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A successful touring car driver during the 1960s when something of a Mini legend, the 11 year old John Rhodes watched Tazio Nuvolari win the 1938 Donington Grand Prix.
Early racing career
He started in grass track motorcycle racing and switched to cars in 1958 when competing in hillclimbs and sprints. Within a year Rhodes was racing a Cooper-BMC in Formula Junior and he remained in that category until 1963. His 1961 campaign with a Midland Racing Partnership Cooper T56-BMC included victory at Mallory Park.
He also briefly raced Bob Gerard Racing’s Cooper T59-Ford in Formula 1 during 1962. Thirteenth in the International Trophy at Silverstone was one of two non-championship races he started for the team. He also raced an Ausper T4-Ford in FJ that year and won at Brands Hatch before joining the Tyrrell Racing Organisation for his final season in the category.
European Touring Car Champion
However, it was in touring cars and his association with the new Mini Cooper S that were central to Rhodes’ success. His spectacular, sideways style was first seen in the British Touring Car Championship in 1963. “Smoky” quickly established himself as a star of the 1300cc runners – winning successive BTCC class titles from 1965 to 1968 and lifting the European Championship for the 1600cc class that final year.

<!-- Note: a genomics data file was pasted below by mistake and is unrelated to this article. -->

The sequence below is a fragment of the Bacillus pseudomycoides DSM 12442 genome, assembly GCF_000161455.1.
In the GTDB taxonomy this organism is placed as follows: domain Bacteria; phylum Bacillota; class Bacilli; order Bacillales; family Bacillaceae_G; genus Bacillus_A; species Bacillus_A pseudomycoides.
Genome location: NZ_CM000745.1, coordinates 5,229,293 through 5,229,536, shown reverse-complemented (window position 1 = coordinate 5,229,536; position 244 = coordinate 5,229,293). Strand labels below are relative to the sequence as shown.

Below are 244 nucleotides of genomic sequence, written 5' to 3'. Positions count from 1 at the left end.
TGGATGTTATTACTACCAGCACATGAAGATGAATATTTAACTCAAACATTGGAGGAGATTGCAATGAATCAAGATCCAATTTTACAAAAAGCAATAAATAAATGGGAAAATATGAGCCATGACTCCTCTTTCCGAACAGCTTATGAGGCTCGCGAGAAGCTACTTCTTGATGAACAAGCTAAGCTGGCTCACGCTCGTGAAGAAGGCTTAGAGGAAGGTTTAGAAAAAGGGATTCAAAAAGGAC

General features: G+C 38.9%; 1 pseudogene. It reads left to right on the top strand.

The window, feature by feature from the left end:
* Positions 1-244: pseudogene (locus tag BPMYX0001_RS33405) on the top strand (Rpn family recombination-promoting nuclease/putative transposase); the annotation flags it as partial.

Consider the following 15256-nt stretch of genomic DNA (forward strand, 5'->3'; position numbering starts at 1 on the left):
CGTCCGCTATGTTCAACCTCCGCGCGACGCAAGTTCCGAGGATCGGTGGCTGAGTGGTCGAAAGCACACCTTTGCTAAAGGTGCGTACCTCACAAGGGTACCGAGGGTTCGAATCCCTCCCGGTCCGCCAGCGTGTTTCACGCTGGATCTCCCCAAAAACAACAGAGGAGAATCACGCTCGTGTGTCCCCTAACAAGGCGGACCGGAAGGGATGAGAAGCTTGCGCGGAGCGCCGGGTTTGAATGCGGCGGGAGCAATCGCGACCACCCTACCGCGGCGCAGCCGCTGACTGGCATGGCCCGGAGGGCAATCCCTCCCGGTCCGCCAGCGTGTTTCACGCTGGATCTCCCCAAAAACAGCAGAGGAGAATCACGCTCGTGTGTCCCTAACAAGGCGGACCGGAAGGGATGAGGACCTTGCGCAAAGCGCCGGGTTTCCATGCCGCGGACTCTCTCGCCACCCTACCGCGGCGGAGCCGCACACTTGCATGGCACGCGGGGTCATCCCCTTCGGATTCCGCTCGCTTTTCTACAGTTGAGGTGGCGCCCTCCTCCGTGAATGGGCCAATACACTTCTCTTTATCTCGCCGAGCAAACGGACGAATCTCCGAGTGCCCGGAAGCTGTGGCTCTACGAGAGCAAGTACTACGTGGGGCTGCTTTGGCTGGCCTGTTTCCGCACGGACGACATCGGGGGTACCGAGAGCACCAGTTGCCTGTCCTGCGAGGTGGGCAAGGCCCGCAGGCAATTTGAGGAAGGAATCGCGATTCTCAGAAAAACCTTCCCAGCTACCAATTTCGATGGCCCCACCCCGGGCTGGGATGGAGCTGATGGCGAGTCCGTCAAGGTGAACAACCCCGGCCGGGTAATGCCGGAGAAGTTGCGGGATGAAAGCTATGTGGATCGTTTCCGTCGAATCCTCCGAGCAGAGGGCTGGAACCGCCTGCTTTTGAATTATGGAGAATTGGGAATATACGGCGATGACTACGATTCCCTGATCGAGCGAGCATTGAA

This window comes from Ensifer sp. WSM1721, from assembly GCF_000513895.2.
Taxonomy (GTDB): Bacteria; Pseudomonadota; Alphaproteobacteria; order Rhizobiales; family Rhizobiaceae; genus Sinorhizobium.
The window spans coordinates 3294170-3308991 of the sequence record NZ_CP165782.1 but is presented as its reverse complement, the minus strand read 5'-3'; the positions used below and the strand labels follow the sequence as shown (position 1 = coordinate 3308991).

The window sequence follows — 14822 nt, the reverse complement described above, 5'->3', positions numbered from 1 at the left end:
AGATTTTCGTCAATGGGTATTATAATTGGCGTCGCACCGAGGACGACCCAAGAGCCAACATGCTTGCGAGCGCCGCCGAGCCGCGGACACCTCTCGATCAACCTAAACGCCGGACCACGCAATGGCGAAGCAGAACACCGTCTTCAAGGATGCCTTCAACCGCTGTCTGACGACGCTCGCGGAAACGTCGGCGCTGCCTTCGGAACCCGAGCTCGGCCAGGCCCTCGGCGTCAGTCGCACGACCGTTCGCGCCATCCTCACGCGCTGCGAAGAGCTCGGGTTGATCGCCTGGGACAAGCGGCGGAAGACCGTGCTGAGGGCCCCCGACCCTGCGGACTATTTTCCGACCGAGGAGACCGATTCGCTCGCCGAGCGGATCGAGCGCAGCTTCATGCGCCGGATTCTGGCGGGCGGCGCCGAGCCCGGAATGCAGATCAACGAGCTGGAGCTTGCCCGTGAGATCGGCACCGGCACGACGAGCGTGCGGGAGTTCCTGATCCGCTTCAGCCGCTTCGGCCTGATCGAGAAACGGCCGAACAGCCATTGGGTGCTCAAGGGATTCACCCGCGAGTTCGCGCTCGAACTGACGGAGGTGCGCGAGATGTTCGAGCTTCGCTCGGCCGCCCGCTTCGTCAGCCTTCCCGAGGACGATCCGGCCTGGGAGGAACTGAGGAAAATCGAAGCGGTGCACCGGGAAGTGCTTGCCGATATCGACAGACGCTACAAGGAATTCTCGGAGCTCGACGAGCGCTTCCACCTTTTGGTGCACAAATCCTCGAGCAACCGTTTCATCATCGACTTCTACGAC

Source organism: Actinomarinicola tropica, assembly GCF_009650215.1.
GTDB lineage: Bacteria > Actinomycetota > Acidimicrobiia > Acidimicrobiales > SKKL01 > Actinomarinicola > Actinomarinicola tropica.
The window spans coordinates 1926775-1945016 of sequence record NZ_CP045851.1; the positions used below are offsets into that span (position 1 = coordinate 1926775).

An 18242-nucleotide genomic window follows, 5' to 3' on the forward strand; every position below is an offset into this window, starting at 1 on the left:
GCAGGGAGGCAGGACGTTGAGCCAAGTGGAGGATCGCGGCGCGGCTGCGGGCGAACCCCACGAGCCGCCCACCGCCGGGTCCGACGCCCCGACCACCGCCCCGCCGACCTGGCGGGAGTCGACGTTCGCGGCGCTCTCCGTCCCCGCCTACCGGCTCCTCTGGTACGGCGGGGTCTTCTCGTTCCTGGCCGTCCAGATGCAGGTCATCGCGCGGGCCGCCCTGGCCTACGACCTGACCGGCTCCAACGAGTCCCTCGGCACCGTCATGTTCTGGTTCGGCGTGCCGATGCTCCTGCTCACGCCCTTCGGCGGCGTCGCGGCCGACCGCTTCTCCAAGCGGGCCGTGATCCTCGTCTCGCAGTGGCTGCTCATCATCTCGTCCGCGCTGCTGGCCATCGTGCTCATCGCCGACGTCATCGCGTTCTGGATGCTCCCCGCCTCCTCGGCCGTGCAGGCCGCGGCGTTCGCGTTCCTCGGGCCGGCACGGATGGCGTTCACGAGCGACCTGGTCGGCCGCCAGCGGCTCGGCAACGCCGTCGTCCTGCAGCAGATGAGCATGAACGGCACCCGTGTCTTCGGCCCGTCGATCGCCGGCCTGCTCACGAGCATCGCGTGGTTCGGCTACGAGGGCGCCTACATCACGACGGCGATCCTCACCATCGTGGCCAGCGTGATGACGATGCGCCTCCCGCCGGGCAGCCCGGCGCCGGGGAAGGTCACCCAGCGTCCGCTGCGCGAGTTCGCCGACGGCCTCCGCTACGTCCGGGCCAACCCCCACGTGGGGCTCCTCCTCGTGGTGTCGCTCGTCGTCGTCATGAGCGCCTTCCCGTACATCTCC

Brief Grand Prix career
He drove a works Austin Healey Sprite in the Le Mans 24 Hours in 1965 and 1966 – finishing 12th and a class winner on debut but retiring a year later. He also made one GP start when retiring Gerard’s Cooper T60-Climax from the 1965 British GP at Silverstone. That was it for Rhodes’ single-seater career and he concentrated on saloon car racing and rallycross until his retirement in 1973.
He later lived in Cannock where he restored classic cars into his retirement years. He continued to race in historics until a crash in 2006 cost him the sight in one eye.